Sometimes, we all wish that people who name plants are more careful with their choices so as not to confuse the average shopper. Anise (aniseed) and star anise are different spices from different plants despite the similarity in name and flavor.
The photo above shows how different they are in appearance. If you’re cooking a recipe that calls for either one of these spices and you need to go to the market or grocery, you now know which one you are looking for.
Anise / aniseed is Pimpinella anisum
Anise has been cultivated in Egypt for thousands of years before it reached Europe and became an important spice in Mediterranean cooking and liquor-making.
The spice that we call anise or aniseed is the fruit of the plant. The flavor and aroma are reminiscent of licorice. It can be used whole or ground depending on what you’re making or cooking.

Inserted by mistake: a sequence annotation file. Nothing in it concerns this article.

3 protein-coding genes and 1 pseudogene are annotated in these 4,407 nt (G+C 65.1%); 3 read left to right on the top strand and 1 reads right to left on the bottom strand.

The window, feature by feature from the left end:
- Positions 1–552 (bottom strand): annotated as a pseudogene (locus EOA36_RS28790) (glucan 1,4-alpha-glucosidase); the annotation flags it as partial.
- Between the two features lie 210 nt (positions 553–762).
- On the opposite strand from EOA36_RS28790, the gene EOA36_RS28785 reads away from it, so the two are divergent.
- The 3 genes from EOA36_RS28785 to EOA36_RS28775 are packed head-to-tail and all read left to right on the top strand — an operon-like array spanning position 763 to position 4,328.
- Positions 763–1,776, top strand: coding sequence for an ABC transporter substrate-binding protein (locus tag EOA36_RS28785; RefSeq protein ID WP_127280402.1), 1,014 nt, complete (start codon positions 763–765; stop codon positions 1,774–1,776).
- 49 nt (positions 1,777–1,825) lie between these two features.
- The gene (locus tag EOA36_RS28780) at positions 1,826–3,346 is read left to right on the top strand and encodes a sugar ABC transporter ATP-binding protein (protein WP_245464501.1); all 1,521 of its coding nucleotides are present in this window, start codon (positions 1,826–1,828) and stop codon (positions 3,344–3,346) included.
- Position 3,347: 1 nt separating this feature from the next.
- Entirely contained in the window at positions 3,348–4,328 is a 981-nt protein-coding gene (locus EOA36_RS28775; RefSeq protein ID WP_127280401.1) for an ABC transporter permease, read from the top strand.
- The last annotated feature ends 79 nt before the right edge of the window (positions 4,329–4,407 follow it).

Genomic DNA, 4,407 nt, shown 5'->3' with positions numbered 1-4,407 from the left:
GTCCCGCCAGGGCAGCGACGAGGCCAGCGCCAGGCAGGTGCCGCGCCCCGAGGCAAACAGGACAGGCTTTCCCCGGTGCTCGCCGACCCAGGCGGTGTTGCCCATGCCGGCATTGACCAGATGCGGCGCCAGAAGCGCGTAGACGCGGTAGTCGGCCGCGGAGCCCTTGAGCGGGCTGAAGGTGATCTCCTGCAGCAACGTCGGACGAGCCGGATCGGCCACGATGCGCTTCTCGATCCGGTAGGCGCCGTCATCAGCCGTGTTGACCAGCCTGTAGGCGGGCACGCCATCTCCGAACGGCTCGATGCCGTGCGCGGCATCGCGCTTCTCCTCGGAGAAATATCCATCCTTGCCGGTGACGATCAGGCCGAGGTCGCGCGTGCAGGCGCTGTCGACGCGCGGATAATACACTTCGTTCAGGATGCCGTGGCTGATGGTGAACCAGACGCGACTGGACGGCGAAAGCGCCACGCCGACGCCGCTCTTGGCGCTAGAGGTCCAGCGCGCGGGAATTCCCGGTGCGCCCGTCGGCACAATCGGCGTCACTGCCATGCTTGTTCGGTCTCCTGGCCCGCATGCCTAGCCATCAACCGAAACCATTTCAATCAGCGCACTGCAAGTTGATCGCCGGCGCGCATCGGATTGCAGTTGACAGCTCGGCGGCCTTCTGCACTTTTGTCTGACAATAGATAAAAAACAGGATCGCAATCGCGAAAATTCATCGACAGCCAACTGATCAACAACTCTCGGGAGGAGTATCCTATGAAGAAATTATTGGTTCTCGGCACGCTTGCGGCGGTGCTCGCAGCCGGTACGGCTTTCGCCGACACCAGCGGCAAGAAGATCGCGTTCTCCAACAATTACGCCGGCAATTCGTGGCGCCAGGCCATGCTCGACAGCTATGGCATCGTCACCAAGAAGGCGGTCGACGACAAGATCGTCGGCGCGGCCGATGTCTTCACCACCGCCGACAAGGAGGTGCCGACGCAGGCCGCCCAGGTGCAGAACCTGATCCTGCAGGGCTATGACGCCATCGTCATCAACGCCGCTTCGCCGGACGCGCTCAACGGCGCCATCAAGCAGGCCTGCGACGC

Star anise is Illicium verum
Star anise gets its name, for obvious reasons, from the shape of the fruit. Each section of the fruit — called a pericarp — contains a seed. It is this fruit which is harvested before it ripens that is full of flavor. It’s natural oil gives it a distinct aroma. Like the aniseed, both flavor and aroma of the star anise are similar to those of licorice.
Star anise is used extensively in Asian cooking. The dried star anise is used whole to flavor soups and stews. It is used in ground form too as when added to other ground spices to make a spice blend. It is one of the spices in the Chinese five-spice powder. It is also used in making liquors.
Can they be used interchangeably?
That would seem to the logical conclusion given that they share the same flavor and aroma anyway, right?
The thing is, star anise has a stronger flavor and aroma. If you’re spicing up a cake that originally requires the more delicate flavor and aroma of aniseed, it just won’t do to substitute star anise.
In the same manner, if you’re cooking a meat stew that includes star anise among the ingredients, substituting aniseed might result in something bland rather than bold.